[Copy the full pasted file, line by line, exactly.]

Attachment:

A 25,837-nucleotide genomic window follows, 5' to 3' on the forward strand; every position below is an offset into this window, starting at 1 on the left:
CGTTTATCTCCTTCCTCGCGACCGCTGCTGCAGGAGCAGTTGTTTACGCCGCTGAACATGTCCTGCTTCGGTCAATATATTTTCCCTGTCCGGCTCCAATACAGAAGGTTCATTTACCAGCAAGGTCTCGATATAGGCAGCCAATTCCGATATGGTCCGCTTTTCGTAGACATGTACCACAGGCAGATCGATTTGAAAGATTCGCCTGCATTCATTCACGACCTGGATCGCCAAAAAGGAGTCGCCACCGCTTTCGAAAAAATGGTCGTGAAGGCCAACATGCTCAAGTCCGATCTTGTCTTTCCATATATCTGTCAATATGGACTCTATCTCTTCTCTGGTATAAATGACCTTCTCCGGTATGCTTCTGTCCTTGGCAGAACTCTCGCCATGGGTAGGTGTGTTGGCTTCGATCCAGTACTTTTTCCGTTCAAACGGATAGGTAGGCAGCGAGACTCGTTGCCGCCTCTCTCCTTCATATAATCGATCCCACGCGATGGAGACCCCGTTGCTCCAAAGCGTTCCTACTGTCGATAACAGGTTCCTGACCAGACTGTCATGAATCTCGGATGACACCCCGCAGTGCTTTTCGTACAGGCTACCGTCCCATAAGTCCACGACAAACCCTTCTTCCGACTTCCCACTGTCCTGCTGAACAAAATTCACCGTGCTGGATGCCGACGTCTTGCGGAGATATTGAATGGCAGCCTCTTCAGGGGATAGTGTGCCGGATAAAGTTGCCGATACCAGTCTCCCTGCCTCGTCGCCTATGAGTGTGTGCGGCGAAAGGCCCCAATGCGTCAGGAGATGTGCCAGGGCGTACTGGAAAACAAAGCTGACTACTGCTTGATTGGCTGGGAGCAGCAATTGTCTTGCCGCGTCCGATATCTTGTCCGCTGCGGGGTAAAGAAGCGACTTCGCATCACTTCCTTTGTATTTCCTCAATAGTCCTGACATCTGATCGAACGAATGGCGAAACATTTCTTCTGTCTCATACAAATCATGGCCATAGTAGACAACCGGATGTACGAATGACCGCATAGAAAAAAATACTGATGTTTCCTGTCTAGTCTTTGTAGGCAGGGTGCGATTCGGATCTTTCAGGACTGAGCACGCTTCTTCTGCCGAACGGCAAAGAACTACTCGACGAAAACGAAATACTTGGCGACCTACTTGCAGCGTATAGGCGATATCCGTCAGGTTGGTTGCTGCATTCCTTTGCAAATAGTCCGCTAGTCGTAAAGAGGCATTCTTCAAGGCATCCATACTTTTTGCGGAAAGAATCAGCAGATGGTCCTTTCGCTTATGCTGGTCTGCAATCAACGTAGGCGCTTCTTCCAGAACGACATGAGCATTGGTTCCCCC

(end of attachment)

A 25,837-nucleotide genomic window follows, 5' to 3' on the forward strand; every position below is an offset into this window, starting at 1 on the left:
CGTTTATCTCCTTCCTCGCGACCGCTGCTGCAGGAGCAGTTGTTTACGCCGCTGAACATGTCCTGCTTCGGTCAATATATTTTCCCTGTCCGGCTCCAATACAGAAGGTTCATTTACCAGCAAGGTCTCGATATAGGCAGCCAATTCCGATATGGTCCGCTTTTCGTAGACATGTACCACAGGCAGATCGATTTGAAAGATTCGCCTGCATTCATTCACGACCTGGATCGCCAAAAAGGAGTCGCCACCGCTTTCGAAAAAATGGTCGTGAAGGCCAACATGCTCAAGTCCGATCTTGTCTTTCCATATATCTGTCAATATGGACTCTATCTCTTCTCTGGTATAAATGACCTTCTCCGGTATGCTTCTGTCCTTGGCAGAACTCTCGCCATGGGTAGGTGTGTTGGCTTCGATCCAGTACTTTTTCCGTTCAAACGGATAGGTAGGCAGCGAGACTCGTTGCCGCCTCTCTCCTTCATATAATCGATCCCACGCGATGGAGACCCCGTTGCTCCAAAGCGTTCCTACTGTCGATAACAGGTTCCTGACCAGACTGTCATGAATCTCGGATGACACCCCGCAGTGCTTTTCGTACAGGCTACCGTCCCATAAGTCCACGACAAACCCTTCTTCCGACTTCCCACTGTCCTGCTGAACAAAATTCACCGTGCTGGATGCCGACGTCTTGCGGAGATATTGAATGGCAGCCTCTTCAGGGGATAGTGTGCCGGATAAAGTTGCCGATACCAGTCTCCCTGCCTCGTCGCCTATGAGTGTGTGCGGCGAAAGGCCCCAATGCGTCAGGAGATGTGCCAGGGCGTACTGGAAAACAAAGCTGACTACTGCTTGATTGGCTGGGAGCAGCAATTGTCTTGCCGCGTCCGATATCTTGTCCGCTGCGGGGTAAAGAAGCGACTTCGCATCACTTCCTTTGTATTTCCTCAATAGTCCTGACATCTGATCGAACGAATGGCGAAACATTTCTTCTGTCTCATACAAATCATGGCCATAGTAGACAACCGGATGTACGAATGACCGCATAGAAAAAAATACTGATGTTTCCTGTCTAGTCTTTGTAGGCAGGGTGCGATTCGGATCTTTCAGGACTGAGCACGCTTCTTCTGCCGAACGGCAAAGAACTACTCGACGAAAACGAAATACTTGGCGACCTACTTGCAGCGTATAGGCGATATCCGTCAGGTTGGTTGCTGCATTCCTTTGCAAATAGTCCGCTAGTCGTAAAGAGGCATTCTTCAAGGCATCCATACTTTTTGCGGAAAGAATCAGCAGATGGTCCTTTCGCTTATGCTGGTCTGCAATCAACGTAGGCGCTTCTTCCAGAACGACATGAGCATTGGTTCCCCC